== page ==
AURORA | In 2020, Smoky Hill High School student Peter Alisky said his ultimate goal would be to win a national debate championship title.
Two years later, that dream has become a reality. Weeks after graduating, Alisky won the national championship in extemporaneous speaking at the 2022 National Speech and Debate Championship in Louisville.
“I was in complete disbelief,” Alisky said about realizing he’d won. “This championship is like it’s the paragon of success in the activity. It’s never something I imagined I’d actually end up winning.”
When he started high school Alisky was initially more interested in robotics, but there wasn’t a good program at Smoky Hill. He needed something else to fill his time so he decided to follow in his older brother’s footsteps and join speech and debate.
He quickly became enamored with the activity, particularly its fast-paced nature and the way it required him to stay on top of current events. He enjoyed competing, but the team was relegated mostly to the local level — entry fees for national competitions were steep, not to mention the cost of travel.
“We’re a big public school, the debate team doesn’t exactly get a ton of funding,” Alisky said.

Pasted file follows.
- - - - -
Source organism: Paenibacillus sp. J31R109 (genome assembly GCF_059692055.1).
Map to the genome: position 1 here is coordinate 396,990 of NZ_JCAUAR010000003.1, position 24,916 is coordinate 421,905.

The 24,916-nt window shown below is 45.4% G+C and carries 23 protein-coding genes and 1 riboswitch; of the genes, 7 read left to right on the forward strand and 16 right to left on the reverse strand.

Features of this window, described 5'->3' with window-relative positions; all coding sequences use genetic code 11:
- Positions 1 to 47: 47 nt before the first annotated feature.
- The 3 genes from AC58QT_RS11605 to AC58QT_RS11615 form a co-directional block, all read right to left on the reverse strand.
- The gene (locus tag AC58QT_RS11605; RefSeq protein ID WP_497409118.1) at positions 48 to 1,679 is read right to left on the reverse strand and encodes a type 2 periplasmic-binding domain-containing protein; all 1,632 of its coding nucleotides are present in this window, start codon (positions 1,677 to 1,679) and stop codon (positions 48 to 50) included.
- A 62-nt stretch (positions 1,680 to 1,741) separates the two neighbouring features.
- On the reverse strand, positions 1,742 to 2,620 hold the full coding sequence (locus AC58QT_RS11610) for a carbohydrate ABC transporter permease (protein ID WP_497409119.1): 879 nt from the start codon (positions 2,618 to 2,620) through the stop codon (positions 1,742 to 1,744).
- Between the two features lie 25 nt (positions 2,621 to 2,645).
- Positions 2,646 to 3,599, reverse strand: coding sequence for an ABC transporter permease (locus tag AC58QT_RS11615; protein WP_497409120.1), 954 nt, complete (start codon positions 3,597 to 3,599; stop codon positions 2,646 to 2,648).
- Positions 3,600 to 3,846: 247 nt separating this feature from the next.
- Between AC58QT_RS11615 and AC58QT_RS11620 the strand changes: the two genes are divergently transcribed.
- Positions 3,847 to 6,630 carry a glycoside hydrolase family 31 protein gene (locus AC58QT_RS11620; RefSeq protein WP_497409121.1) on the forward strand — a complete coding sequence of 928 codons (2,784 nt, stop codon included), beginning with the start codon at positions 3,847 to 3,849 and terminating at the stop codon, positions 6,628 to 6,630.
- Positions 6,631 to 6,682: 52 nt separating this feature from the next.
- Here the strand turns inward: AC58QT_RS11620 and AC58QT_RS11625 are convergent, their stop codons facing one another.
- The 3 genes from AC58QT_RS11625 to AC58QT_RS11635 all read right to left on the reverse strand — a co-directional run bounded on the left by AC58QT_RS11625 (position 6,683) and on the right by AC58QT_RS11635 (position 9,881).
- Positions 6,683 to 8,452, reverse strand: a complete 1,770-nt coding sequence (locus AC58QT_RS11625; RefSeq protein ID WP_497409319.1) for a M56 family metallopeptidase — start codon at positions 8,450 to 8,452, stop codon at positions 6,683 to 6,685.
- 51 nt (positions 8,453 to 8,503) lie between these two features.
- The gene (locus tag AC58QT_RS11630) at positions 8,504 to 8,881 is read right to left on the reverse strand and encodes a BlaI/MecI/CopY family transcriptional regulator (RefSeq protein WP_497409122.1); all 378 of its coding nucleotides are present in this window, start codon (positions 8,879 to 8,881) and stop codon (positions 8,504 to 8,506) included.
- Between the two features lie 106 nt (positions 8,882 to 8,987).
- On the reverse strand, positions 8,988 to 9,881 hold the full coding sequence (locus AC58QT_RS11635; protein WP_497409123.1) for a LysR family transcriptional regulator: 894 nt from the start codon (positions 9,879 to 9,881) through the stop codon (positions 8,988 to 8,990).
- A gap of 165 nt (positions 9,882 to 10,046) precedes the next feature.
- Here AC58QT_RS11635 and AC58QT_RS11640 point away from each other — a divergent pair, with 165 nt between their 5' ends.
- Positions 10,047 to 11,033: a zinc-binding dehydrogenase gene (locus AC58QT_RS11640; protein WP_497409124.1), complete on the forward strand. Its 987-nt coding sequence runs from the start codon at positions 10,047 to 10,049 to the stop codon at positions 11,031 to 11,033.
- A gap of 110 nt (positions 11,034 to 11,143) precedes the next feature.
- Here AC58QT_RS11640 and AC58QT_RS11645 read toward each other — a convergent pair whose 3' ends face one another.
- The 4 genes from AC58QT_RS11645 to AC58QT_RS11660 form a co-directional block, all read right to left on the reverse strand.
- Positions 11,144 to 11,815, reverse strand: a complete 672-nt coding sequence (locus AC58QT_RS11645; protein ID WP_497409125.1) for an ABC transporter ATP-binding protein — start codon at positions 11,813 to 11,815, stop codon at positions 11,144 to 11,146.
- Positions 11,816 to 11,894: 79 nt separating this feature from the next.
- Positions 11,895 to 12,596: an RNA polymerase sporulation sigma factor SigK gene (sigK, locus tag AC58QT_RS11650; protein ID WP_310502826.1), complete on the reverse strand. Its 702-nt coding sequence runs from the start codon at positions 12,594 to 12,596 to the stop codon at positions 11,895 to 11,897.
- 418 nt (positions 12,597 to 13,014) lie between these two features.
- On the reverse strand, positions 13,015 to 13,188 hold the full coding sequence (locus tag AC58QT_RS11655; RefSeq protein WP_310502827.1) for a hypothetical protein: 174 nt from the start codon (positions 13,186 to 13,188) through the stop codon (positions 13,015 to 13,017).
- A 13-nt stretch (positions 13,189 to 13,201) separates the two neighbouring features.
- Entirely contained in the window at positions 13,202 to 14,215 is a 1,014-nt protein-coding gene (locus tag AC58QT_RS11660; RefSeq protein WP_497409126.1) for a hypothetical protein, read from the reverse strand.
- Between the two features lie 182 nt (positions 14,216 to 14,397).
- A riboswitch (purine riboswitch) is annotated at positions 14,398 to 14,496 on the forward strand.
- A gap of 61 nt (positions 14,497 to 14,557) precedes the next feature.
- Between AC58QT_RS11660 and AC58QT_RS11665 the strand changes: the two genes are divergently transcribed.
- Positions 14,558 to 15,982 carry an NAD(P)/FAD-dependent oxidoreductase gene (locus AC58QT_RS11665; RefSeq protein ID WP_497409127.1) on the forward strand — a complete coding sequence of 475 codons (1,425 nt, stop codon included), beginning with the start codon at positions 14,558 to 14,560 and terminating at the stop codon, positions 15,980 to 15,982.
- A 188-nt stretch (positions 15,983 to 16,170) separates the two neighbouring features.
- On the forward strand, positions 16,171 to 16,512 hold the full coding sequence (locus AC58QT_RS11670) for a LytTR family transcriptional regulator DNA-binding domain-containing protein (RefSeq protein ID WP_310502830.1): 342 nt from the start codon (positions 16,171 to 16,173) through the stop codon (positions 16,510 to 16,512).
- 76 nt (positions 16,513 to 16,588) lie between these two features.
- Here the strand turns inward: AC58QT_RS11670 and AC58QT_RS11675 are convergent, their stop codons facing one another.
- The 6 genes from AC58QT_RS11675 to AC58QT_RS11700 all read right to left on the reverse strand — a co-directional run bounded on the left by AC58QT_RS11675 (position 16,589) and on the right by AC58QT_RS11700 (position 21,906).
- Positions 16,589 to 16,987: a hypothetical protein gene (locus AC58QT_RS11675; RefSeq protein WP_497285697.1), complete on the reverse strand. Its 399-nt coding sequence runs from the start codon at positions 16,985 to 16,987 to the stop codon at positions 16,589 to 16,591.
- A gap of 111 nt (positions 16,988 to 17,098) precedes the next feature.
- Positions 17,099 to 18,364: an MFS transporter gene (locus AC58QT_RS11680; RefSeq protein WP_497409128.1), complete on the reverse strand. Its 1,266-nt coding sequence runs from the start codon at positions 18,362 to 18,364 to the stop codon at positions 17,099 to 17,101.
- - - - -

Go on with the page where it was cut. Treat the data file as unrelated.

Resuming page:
That all changed when the pandemic put school, and the rest of life, online. Suddenly Alisky could attend competitions hosted by Harvard, Yale and other major universities from his computer, and many of the entry fees were reduced as well.
Alisky started a tutoring business to pay for entry fees and started competing in as many debate competitions as possible during the pandemic, eventually becoming nationally ranked. During his junior year, from September to March, he competed in a tournament every single weekend.
His hard work paid off when he qualified as a senior to attend the national championships. None of the Smoky Hill coaches could make it to Louisville, so his mom signed on as an assistant coach for the team and took a week off of work so she could travel with him.
“She’s the best,” he said.
The competition lasted six days and 13 rounds. In the extemporaneous speech event, competitors are given only half an hour to put together a speech related to politics and current affairs, after which they are cross-examined by another competitor.
“It’s kind of the combination between speech and debate in the activity,” Alisky said.
The speech he gave in the final round was about whether gun control legislation could make it through Congress. He felt really good about the final speech and thought his entire performance had been strong, but was still in shock when he found out he won.
“It was the result of a lot of work paying off in a single moment,” he said.
Alisky said he couldn’t have done it without the support of his family, including his brother Michael, who became his main coach once he reached the higher levels of competition.
“He really, really helped me refine my skills,” Alisky said.
Along with a trophy, the award comes with a $1,250 scholarship and a paid trip to California to compete in a debate hosted by the Reagan Foundation at the end of July. This fall he will start college at Stanford, where he plans to study economics, an interest that was spurred by speech and debate.
“More than anything, speech and debate has taught me to dream big,” he said.